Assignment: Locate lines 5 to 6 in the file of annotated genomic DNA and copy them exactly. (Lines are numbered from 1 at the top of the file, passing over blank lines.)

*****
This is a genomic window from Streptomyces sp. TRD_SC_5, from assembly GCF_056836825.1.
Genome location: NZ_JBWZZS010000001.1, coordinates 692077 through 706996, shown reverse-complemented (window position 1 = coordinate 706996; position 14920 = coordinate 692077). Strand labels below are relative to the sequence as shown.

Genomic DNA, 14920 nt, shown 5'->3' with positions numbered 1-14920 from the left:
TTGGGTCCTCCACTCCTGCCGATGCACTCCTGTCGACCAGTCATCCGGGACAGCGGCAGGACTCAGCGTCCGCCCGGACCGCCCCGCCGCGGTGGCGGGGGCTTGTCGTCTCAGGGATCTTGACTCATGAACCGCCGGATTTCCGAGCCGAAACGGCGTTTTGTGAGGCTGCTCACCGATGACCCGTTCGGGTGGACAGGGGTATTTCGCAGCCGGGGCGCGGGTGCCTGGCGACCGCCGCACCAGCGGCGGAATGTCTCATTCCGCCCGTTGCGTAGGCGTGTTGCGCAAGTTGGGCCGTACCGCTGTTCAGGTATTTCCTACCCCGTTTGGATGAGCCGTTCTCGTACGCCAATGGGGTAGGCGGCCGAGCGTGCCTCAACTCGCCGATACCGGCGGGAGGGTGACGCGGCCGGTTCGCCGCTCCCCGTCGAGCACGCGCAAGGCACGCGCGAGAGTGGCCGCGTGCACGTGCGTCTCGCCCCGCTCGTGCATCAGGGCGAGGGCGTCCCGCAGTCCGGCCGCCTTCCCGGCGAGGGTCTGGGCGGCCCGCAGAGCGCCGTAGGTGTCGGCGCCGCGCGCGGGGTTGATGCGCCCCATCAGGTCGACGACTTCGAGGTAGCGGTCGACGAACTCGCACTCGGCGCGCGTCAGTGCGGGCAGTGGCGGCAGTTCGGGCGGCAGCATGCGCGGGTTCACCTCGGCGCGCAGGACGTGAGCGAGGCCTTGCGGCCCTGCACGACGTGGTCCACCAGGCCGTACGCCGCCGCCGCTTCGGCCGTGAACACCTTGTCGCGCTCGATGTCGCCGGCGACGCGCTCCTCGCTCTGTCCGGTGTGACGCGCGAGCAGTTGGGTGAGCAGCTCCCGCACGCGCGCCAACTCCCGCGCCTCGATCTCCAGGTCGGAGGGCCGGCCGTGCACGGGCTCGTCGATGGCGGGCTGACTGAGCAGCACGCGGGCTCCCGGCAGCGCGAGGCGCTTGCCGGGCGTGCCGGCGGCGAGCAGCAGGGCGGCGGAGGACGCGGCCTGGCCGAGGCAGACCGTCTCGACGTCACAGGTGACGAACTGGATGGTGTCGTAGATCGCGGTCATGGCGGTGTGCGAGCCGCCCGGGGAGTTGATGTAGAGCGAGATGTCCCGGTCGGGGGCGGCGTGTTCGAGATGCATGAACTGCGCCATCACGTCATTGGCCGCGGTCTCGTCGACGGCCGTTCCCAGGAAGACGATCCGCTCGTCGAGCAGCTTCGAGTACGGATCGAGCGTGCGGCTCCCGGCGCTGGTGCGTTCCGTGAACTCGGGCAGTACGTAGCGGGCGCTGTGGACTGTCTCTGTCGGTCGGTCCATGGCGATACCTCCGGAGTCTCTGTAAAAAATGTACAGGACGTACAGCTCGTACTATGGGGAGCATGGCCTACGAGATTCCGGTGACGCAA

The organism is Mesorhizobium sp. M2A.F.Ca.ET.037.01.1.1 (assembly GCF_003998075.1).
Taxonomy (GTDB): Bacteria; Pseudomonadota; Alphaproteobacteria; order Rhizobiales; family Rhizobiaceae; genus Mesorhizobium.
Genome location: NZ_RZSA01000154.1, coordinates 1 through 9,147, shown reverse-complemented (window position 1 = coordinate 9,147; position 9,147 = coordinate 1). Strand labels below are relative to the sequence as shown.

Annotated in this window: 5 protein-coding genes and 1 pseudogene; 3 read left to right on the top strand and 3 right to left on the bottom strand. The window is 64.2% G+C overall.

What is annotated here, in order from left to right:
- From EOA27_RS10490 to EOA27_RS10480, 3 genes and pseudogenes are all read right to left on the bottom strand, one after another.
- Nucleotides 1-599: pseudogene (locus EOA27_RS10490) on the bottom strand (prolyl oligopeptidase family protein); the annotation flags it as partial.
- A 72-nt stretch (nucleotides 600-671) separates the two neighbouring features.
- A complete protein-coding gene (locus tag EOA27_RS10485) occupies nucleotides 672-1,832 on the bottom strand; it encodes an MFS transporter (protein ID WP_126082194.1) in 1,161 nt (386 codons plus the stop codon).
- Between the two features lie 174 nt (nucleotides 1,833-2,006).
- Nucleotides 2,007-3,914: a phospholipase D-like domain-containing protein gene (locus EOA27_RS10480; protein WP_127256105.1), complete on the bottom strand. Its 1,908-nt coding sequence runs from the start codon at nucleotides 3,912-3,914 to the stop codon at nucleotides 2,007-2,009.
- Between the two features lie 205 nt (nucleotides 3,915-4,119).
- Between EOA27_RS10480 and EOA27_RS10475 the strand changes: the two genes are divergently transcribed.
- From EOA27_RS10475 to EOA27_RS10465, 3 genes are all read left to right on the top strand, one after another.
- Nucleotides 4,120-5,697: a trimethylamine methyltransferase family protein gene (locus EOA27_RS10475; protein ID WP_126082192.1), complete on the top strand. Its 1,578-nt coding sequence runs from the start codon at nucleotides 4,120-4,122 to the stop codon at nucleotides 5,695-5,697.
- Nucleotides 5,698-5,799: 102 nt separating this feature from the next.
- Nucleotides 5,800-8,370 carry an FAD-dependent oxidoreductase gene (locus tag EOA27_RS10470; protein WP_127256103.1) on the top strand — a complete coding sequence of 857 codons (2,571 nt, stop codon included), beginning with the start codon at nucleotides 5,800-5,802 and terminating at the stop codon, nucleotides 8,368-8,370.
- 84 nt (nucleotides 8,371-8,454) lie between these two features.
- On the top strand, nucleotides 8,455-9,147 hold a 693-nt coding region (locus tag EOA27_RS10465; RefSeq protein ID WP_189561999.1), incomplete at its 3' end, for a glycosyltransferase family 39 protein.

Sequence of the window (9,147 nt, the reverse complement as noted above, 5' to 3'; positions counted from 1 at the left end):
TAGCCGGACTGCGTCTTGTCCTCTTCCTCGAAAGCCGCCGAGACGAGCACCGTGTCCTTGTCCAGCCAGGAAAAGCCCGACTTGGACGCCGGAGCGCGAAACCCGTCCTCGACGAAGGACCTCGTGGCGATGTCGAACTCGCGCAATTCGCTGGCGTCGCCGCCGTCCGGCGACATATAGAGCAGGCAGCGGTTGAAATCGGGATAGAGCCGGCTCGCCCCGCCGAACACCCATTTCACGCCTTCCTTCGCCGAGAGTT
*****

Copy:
The organism is Mesorhizobium sp. M2A.F.Ca.ET.037.01.1.1 (assembly GCF_003998075.1).
Taxonomy (GTDB): Bacteria; Pseudomonadota; Alphaproteobacteria; order Rhizobiales; family Rhizobiaceae; genus Mesorhizobium.